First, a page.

SA’s substantial “Foreign Legion” in Europe is both wide-spread and, seemingly at the moment, very up-beat.
Young Chris Esch is with a crack French club and  in his latest dispatch he says, “Things over here are going very well, and they are actually going much better than I expected;  I have almost done a complete 180 degree change as a rider.”

“All the hard work over the first three months of the year is definitely paying off”, and he credits SA’s national team manager, Tony Harding, with giving him the motivation to lose weight and believe in himself.

“Losing the weight has really paid of; I am classed as a top climber in the team! Surprised? Five kilogrammes less than last year, and the mentality of ‘I am here for me’, has really helped,” he continued.

Chris was unsure of himself during his first few races for the team and simply concentrated on doing his bit for the team and trying to earn their respect, which, fortunately, didn’t take too long.

“In my second race I drove a break of ten, containing myself and two teammates, for 130km and set my team mate up for a podium finish,” recalls Chris.

However, during the last few weeks he has changed the focus towards getting his own results, plus, especially for a South African, the weather has also started to warm up, which has really helped.

Chris says: “ I rode the coldest race of my life four weeks ago! It snowed on us during the 2.2 Tour de Nord Isere! I started Tour de Nord Isere as one of our GC riders but unfortunately the stages were changed due to really bad weather and therefore we did not do the big mountains.”
Two weeks later he was at Liege-Bastogne-Liege 1.2 Espior, a world cup round held in wonderful 30 degrees plus weather conditions.
His form was impressive although he missed an early move of ten riders. He was forced to ride on the front until the inevitable split came on the endless climbs.

He takes up the tale, “I rode comfortably in the chasing bunch of thirty, containing five Rabobank riders, and I went over the famous climb, La Redoute, as fifth wheel.”
“Unfortunately the sudden heat got to me with 25km to go and I cramped really badly on the third last climb, but I managed to hold on until the deciding attacks came on the last climb to finish a happy but disappointed 20th.
The next day Chris rode another 140km hilly race and he made the front split of twenty  which went on the climb of the 10km circuit. “I only managed a seventh place on the uphill finish sprint,” obviously still feeling the fatigue from Liege.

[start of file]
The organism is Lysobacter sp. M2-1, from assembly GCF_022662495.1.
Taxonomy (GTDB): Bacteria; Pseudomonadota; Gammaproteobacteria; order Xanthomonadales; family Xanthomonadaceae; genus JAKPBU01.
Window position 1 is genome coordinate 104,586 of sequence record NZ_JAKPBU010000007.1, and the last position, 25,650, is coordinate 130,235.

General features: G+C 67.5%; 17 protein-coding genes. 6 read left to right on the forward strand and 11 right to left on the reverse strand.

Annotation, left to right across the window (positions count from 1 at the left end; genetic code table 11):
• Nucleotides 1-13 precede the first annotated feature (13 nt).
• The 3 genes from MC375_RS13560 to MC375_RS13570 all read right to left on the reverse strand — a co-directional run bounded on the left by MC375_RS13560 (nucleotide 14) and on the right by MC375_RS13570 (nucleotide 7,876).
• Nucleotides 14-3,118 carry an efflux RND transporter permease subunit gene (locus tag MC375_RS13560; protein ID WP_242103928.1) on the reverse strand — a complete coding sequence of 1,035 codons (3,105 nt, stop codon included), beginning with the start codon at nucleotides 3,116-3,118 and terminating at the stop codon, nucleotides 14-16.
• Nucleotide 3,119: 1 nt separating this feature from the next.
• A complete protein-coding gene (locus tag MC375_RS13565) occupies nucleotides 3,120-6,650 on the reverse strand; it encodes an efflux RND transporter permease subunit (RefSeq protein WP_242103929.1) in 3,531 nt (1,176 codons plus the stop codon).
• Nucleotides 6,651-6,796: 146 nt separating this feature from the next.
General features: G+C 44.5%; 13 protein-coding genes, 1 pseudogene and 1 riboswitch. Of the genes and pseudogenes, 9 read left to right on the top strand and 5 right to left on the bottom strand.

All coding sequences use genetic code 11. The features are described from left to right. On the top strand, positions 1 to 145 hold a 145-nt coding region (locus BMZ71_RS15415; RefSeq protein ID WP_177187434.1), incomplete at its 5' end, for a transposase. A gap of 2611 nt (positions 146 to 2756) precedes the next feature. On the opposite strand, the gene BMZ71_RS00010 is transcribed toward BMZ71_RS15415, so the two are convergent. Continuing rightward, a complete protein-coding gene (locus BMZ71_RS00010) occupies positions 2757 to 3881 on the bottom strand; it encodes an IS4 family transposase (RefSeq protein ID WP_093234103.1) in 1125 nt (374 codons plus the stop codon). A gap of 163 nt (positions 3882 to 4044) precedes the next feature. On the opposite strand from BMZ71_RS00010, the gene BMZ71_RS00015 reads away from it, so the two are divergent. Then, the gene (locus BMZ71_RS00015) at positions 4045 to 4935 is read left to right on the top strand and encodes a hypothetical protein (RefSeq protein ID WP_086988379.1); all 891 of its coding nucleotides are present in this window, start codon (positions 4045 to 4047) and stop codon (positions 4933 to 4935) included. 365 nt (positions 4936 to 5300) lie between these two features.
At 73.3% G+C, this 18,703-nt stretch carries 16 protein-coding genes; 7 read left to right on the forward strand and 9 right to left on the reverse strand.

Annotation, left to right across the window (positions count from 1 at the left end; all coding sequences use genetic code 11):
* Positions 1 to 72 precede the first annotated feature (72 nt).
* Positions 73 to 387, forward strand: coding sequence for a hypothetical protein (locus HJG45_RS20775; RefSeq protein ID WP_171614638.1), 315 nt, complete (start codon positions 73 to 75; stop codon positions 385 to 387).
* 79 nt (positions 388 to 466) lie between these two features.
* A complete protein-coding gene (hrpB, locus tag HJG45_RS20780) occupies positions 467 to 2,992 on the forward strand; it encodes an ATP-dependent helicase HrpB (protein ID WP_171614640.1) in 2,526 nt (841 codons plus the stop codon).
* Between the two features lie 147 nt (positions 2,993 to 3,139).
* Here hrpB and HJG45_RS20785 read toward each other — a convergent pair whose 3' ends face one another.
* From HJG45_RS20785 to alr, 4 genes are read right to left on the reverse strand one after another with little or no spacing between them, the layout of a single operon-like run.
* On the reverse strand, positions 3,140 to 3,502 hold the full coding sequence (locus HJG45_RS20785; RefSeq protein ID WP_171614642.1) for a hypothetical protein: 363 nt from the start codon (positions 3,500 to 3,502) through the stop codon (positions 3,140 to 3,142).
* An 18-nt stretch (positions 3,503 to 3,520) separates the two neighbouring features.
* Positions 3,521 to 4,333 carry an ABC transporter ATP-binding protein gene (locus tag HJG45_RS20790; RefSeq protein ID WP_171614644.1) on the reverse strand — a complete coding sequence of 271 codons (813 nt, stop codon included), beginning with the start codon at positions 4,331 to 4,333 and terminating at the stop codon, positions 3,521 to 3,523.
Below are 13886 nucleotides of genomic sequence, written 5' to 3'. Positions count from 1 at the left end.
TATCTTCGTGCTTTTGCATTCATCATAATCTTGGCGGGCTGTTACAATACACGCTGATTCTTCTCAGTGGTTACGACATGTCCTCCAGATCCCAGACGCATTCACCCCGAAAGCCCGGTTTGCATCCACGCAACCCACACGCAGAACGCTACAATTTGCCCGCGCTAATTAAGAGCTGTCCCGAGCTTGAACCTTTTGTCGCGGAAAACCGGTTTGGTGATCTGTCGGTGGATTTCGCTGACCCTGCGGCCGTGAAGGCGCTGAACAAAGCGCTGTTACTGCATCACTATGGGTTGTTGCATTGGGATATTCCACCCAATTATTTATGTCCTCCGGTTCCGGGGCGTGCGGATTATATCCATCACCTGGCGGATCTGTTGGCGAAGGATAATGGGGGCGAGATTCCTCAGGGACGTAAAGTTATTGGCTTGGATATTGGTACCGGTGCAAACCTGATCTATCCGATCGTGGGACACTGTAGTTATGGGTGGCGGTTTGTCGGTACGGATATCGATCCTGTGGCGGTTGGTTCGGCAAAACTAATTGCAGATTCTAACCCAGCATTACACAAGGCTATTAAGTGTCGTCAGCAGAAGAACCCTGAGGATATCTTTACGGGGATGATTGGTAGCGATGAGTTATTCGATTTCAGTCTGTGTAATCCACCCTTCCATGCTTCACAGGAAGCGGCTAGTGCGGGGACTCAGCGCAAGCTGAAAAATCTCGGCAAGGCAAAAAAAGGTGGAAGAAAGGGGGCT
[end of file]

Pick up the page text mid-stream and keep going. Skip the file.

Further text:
“My best results, so far, came in the four day Tour de Essor Breton. I unfortunately missed the crucial break on the first stage, and my team was not strong enough to bring it back so I lost almost two minutes and finished 11th.  Stage two was the team TT, which was a disaster for me because only two riders were strong enough to ride with me on the hilly course; one was the NZ national U23 TT champion.”
Chris says that “stage three was one of my best days ever on the bike! The stage finished in our sponsor’s home city with five laps of a very hard hilly circuit. I crashed twice on the stage and was forced to ride the team spare bike (which is never perfect), but when we got to the circuit I rode away with three others on the 17 percent climb in pursuit of a two man break away.

“We never quite caught the break but I attacked on the last climb to finish third on the stage and this put me seventh on GC.”

The fourth stage was a flat bunch sprint but the last stage was another character making day.

“I was 60 seconds off the U23 jersey and really wanted it. I attacked on the longest climb of the day with 60km to go and solo-ed across a three min gap to the break and I drove the break for a few kilometers but soon realised that I was fighting a losing battle.

“The six man break contained one rider from each of the two strongest teams and a rider from our rival team. They did not want me to be in the break as I was now in two of the jerseys on the road,” he writes

“When we got to the final circuits they took it in turns to attack me. They knew I needed to stay away and they also knew that the bunch would only chase until I was safely back in it. Eventually two riders got away and the bunch caught me with 10km to go but I finished with them. It had been a good day for me but no reward! I suppose that’s cycling!’